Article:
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Fox News' preoccupation with impeachment

Charles Krauthammer before the election: impeachment talk is misguided. Charles Krauthammer now: let's talk about impeachment.
President Barack Obama speaks at \"A Salute to the Troops: In Performance at the White House\" on the South Lawn Nov. 6, 2014 in Washington, DC.
President Barack Obama speaks at \"A Salute to the Troops: In Performance at the White House\" on the South Lawn Nov. 6, 2014 in Washington, DC.
Charles Krauthammer, one of the most prominent Republicans in U.S. media, argued over the summer that it's foolish to talk about impeaching President Obama. "There is no danger of impeachment succeeding," he wrote in an August column. "There will never be 67 votes in the Senate to convict. But talking it up is a political bonanza for Democrats, adding donations from a listless and dispirited base."
He added that the impeachment rhetoric not only "energizes Democrats," it also "deflects attention from the real-life issues."
But that was before the election. Now, Krauthammer no longer agrees with Krauthammer.

Fox News contributor Charles Krauthammer said potential action by President Barack Obama on immigration may be "an impeachable offense." "I believe it is an impeachable offense," Krauthammer told Fox News host Megyn Kelly Thursday evening.... Krauthammer also said an executive order on immigration would be a "flagrant assault on the Constitution."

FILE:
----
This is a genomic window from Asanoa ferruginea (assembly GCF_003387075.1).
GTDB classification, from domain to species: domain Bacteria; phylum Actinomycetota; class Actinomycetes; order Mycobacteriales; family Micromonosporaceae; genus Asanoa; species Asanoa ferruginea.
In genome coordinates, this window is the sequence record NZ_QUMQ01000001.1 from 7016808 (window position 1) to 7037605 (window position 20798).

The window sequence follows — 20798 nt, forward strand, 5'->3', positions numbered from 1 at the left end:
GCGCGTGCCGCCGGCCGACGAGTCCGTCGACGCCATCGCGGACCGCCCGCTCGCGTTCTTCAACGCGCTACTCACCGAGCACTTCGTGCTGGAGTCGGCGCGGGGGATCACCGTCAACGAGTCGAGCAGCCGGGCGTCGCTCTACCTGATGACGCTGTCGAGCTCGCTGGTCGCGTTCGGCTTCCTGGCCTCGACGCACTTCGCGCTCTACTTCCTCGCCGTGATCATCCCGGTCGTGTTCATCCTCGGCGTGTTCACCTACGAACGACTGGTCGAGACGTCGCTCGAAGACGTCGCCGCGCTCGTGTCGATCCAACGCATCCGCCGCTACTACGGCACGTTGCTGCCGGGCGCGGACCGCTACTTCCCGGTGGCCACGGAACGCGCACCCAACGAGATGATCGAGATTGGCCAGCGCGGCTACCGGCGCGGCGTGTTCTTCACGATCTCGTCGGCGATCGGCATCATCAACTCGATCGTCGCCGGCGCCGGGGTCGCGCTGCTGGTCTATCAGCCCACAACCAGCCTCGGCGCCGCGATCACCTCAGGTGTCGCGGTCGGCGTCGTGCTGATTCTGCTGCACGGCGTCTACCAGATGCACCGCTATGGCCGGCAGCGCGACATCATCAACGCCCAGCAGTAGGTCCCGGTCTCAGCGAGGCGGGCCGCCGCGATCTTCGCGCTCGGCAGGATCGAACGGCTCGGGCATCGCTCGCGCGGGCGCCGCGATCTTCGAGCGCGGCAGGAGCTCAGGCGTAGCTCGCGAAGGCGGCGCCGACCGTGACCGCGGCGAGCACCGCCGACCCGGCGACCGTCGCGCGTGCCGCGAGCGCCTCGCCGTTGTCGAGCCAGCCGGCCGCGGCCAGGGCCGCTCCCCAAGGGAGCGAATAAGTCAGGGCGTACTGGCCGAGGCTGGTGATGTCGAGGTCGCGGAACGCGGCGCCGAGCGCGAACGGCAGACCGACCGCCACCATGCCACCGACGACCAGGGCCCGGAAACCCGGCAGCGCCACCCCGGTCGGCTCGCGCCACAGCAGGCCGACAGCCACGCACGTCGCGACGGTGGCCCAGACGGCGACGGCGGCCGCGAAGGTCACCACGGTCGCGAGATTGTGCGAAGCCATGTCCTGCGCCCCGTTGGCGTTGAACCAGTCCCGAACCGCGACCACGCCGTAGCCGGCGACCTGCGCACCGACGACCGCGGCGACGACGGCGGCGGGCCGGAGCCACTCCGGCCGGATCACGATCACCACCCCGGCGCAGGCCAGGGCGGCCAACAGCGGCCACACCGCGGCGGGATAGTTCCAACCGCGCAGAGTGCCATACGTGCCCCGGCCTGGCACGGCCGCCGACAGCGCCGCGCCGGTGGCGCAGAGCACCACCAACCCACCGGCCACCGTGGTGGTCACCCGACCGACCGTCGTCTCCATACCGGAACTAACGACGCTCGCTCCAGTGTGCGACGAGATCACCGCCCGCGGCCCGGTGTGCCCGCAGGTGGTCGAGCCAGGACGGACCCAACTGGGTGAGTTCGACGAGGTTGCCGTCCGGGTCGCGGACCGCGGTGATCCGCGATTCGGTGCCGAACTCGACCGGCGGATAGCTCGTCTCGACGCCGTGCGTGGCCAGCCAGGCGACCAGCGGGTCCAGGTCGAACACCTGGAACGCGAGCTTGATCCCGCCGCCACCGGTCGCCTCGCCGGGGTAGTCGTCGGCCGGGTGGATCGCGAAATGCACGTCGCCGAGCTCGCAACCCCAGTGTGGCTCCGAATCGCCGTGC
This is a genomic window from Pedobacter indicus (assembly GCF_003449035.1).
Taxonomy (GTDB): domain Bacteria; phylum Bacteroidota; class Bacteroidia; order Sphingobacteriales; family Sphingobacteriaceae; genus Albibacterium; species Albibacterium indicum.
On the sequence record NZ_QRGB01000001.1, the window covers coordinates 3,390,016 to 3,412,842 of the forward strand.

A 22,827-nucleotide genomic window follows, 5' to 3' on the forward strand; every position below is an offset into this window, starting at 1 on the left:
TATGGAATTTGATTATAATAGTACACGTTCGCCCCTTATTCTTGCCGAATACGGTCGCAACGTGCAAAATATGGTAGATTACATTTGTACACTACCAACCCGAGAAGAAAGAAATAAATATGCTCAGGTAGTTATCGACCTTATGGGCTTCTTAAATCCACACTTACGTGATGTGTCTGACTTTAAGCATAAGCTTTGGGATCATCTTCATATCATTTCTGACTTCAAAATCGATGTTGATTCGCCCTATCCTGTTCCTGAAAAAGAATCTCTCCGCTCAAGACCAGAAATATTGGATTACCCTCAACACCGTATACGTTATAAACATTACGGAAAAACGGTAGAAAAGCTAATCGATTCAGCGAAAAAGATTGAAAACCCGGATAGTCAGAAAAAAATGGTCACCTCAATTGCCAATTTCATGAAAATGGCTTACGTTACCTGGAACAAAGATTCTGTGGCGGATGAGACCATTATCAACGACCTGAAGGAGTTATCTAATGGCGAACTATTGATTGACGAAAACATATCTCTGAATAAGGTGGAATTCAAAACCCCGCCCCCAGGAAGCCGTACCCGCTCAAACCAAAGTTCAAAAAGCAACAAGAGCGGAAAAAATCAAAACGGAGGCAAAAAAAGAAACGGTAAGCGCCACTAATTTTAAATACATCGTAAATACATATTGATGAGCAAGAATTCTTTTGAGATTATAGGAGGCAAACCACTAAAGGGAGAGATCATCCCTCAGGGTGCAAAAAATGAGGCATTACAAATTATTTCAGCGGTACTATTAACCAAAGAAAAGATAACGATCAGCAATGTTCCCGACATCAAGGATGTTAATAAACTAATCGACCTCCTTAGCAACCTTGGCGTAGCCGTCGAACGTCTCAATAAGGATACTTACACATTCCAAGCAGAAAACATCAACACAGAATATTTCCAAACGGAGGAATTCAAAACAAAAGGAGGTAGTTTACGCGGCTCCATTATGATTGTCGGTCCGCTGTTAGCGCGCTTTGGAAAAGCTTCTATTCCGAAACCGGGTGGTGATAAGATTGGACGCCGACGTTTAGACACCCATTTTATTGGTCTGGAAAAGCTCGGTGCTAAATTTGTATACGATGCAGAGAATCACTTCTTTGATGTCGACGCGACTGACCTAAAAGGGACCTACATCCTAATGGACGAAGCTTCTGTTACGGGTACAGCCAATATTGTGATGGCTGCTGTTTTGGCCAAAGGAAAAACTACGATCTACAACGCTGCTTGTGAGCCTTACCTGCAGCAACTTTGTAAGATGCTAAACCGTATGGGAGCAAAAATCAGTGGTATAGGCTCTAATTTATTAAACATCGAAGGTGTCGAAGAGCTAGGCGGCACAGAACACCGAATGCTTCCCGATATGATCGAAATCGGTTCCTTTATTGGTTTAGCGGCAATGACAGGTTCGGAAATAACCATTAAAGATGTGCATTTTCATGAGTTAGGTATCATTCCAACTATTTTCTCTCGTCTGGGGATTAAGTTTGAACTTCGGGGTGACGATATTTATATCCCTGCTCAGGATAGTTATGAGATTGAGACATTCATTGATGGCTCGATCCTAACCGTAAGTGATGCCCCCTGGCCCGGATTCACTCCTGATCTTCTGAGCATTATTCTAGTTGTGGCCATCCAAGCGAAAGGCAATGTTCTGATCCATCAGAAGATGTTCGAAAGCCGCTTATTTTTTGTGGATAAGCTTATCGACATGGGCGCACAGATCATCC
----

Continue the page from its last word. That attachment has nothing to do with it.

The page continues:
How does the conservative pundit explain the change of heart? He doesn't. In August, faced with the likelihood of Obama pursuing changes to immigration policy through executive actions, Krauthammer saw impeachment as pointless. In November, facing the identical circumstances, Krauthammer suddenly wants to talk up the idea.
It's worth noting that Krauthammer is condemning a policy he has not seen -- usually, reading a policy is a prerequisite to competent analysis -- and to assume that executive actions on immigration policy are necessarily unconstitutional ignores the fact that several other modern presidents took executive actions on immigration policy without incident.
But stepping back, what's especially striking is to just how common such talk has become on Fox over the last week or so.
Chris Wallace: "There is going to be a fire storm on Capitol Hill. You`re going to see calls for impeachment."
Megyn Kelly: "Some of the other things that people are suggesting such as possible impeachment of the president for what many would consider lawless action if he goes too far. Some would suggest if he goes too far he should be impeached."
Andrew Napolitano: "You have the president failing to comply with his oath. What does that equal? That equals serious violations of the Constitution. That equals offenses that rise to the level of impeachability."
Megyn Kelly (again): "How big would the action have to be? What would he have to do to make it an impeachable offense?"
Megyn Kelly (yet again): "Is President Obama trying to bait the Republicans into impeaching him?"
Sean Hannity: "Normally, when a president does something that would bring the country to a tipping point, the first thing people would say is impeachment."
Megyn Kelly (once more): "Some say Republicans have no choice but to call out that perceived lawlessness and do something as politically unpopular as impeach him."
How subtle.
Sure, folks at Fox aren't actually elected lawmakers, so the network's preoccupation with presidential impeachment doesn't have a practical effect, but it's important to realize that when Fox obsesses over a specific political tactic, it creates a political demand in Republican circles.
And if these GOP voices are getting hysterical now, just wait until the president actually starts taking steps to improve existing policy.